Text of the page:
BPTC and pupillage could be rolled into one under new proposals

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New route to qualification “needs to be more flexible and affordable”, BSB tells Legal Cheek


The Bar Professional Training Course (BPTC) could be combined with pupillage to create a new route to qualification as a barrister, if Bar Standards Board (BSB) proposals are given the green light.

Speaking to Legal Cheek, the BSB’s director of strategy and regulatory policy, Ewen Macleod, confirmed that the potential new super-BPTC — as we like to think of it — “is an option [the BSB] would consider providing if it met the professional standards”.

As part of the BSB’s consultation on the ‘Future of Training for the Bar’, Macleod said the new route would be reliant on “legal education providers and chambers coming together” and deciding on how such a course would be structured.

The new route to qualification — which “needs to be more flexible and affordable”, according to Macleod — is just one of a number of “preferred” options trumpeted by the bar’s regulator.

According to the report, the BSB is also considering combining the LLB and BPTC to create a new bar-focused law degree. Fusing general legal education with practical skills required for the bar (such as advocacy), the BSB hopes this could create “a cheaper route” to qualification as a barrister in England and Wales.

Other options — which are still very much on the table according to the BSB — include the “evolutionary” approach. This route keeps the “existing academic, vocational and pupillage sequences”, but hones in on “liberalising” training and increasing the “flexibility” of pupillage.

According Macleod, this equivalent means-style route to qualification could be an alternative to pupillage, with a greater focus placed on students gaining the practical skills required for life at the bar, away from a traditional chambers setting.

The BSB welcomes the views of law students, with the consultation period ending on 23 December.

Read the proposals in full below:


Bar Council Member

Just to put this in context, when the BSB presented their proposals to the Bar Council last Saturday they caused uproar by referring to pupillage as “work experience”.



But it is


Oh great

BPTC-LLB? What a great idea. Pupillage numbers stagnate so let’s encourage thousands more prospective barristers to lock themselves into dreaming of the bar before we have any idea whether they have have the academic or other capabilities necessary to actually get a pupillage.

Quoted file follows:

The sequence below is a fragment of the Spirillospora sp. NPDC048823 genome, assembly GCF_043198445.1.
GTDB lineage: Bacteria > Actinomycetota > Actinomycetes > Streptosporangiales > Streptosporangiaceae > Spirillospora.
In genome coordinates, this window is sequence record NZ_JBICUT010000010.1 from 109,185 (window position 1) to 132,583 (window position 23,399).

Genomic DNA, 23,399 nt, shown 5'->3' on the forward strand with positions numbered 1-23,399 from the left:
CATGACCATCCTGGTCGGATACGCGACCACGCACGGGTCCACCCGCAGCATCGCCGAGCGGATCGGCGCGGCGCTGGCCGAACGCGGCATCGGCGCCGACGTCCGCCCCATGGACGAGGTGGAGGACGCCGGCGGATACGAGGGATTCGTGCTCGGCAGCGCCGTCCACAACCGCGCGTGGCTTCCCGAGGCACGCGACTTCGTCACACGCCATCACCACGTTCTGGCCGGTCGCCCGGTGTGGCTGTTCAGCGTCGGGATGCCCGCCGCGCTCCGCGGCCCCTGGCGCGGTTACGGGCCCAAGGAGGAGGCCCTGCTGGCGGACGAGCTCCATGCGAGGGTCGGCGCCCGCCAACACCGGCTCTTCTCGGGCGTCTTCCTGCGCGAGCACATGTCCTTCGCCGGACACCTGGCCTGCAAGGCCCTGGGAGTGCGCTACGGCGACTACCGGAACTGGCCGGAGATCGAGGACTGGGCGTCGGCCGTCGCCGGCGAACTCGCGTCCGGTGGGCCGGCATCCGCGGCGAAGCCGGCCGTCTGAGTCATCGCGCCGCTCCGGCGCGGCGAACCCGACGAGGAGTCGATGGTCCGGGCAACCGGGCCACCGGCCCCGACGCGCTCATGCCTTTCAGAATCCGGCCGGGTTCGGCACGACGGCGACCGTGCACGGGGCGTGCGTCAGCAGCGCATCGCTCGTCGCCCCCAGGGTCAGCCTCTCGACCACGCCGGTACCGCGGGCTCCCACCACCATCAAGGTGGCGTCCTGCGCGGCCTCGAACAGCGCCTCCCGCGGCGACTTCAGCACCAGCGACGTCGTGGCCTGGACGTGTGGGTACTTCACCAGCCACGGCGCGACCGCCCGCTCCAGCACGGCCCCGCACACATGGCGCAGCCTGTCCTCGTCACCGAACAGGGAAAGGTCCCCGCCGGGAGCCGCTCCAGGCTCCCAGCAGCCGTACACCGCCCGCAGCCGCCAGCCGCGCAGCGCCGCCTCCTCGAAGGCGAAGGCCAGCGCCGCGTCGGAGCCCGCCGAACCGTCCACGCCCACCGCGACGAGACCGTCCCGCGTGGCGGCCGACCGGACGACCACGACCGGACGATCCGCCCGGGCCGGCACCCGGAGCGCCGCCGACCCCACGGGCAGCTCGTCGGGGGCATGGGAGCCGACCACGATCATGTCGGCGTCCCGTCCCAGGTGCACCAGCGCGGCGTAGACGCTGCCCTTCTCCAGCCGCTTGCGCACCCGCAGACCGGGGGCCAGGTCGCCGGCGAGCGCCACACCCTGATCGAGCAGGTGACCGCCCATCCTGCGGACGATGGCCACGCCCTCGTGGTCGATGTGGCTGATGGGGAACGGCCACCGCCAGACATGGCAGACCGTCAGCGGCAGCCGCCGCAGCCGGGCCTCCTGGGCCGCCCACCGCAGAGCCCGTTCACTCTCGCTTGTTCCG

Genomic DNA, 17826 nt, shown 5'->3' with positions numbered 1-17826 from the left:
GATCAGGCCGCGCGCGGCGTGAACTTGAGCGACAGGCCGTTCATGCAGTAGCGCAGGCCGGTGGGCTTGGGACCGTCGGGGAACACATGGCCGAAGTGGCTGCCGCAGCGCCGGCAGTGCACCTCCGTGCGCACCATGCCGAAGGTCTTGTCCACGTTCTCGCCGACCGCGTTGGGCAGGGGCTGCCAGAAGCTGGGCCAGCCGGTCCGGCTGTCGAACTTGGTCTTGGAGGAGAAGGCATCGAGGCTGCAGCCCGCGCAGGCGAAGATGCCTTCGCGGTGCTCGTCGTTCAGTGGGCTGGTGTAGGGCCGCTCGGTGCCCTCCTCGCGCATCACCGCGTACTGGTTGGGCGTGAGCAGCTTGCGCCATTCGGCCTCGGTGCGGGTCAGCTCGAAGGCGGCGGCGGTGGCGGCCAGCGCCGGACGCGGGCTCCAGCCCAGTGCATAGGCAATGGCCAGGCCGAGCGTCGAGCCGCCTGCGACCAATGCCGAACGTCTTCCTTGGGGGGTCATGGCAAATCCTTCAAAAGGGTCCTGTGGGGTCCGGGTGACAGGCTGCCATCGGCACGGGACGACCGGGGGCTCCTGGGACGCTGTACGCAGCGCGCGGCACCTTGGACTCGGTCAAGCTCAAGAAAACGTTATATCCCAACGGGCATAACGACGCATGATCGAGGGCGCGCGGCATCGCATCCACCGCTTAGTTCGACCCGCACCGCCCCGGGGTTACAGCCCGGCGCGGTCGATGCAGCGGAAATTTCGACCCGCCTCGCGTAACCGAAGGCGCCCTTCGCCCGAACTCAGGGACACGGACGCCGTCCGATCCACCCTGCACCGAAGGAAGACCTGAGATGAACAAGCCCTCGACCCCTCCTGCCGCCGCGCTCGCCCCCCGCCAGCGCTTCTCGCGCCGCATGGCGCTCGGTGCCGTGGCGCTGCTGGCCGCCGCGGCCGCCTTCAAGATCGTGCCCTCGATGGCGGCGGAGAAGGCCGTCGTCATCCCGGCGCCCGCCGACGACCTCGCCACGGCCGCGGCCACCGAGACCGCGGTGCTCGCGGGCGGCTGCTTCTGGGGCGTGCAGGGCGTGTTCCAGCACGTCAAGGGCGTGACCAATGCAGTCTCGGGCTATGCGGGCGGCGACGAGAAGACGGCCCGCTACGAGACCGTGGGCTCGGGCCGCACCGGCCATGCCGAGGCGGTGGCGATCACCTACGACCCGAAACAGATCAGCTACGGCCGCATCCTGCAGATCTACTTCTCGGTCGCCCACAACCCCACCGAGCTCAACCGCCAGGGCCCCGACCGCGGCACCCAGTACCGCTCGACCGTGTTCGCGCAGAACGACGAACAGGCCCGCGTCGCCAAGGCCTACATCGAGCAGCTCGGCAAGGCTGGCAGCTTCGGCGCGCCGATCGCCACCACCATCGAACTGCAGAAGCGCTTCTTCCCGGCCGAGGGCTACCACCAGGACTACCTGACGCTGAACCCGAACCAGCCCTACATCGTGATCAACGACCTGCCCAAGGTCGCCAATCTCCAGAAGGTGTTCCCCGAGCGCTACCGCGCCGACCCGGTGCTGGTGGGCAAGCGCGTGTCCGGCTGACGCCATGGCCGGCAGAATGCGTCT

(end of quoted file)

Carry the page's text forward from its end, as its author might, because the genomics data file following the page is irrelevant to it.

Extremely irresponsible, there are now more barristers than ever before, whilst there is less work available than ever before.

Why would you encourage more people to embark upon this path?

The best way that chambers and course providers could work together would be to not allow someone onto the course without having secured pupillage.


Female lawyer

100% agree, although there might have to be exceptions for those planning to practice in foreign jurisdictions. I can’t see any reason not to do this, except that it would cause the course providers to lose money.



Surely it’s about time that the number of people ‘wishing to practise in foreign jurisdictions’ starts to be curtailed. There’s no way the BPTC can give them exactly what they need, and it’s a disgrace that the level of fluency required for non-native English-speakers is as low as it is.

The BPTC should just become a very small educational boot-camp for the 400 or so people a year who get pupillage. Of course, the ignorant would start branding this ‘elitism’, but it’s actually an extremely efficient way of making sure that the unlucky many don’t plough almost 20k into a pointless year of unnecessary training/education.




With 400 people a year, surely then the inns could provide financial support to those who need it and support the legal aid chambers who don’t have the resources to offer pupillages.


Female lawyer

Disagree that we should push out foreigners. Frankly given that England imposed its legal system on innumerable countries around the world the least it can do now is to continue to let lawyers from those countries qualify here if they wish. I don’t think that studying and even doing advocacy alongside people without native fluency should hold anyone back.



It’s very well known that the non-native English speakers often cause a lot of frustration to others in advocacy classes. Everyone should be evenly matched when practising and learning; the £18,000 fees should not include having to help non-English speakers. A BPP BPTC tutor once said “they learn from the native-speaking students, not just from the tutors.” In which case maybe a discount for those native speakers, then!


Unimpressed barrister

The BSB seem to have completely ignored the profession again. The option put forward by the Inns of Court and the Bar Council doesn’t even appear in this list of options…

It appears from this interview that we’re either going to require students to decide that they want to be barristers at the age of 18 (to enroll on the combined LLB/BPTC) or require chambers to dedicate more time, money and energy in training pupils who haven’t had the basic grounding from the BPTC (good luck with that). Not to mention the negative impact either option will have on social mobility at the Bar.



The profession doesn’t seem to care – only 2 sets bothered to furnish responses to the FBT consultation document …



It does. It’s option C. The BSB has clearly decided to publish routes rather than specific application of any route by a provider. Option C would allow for the Inns proposal. Arguably option B would too.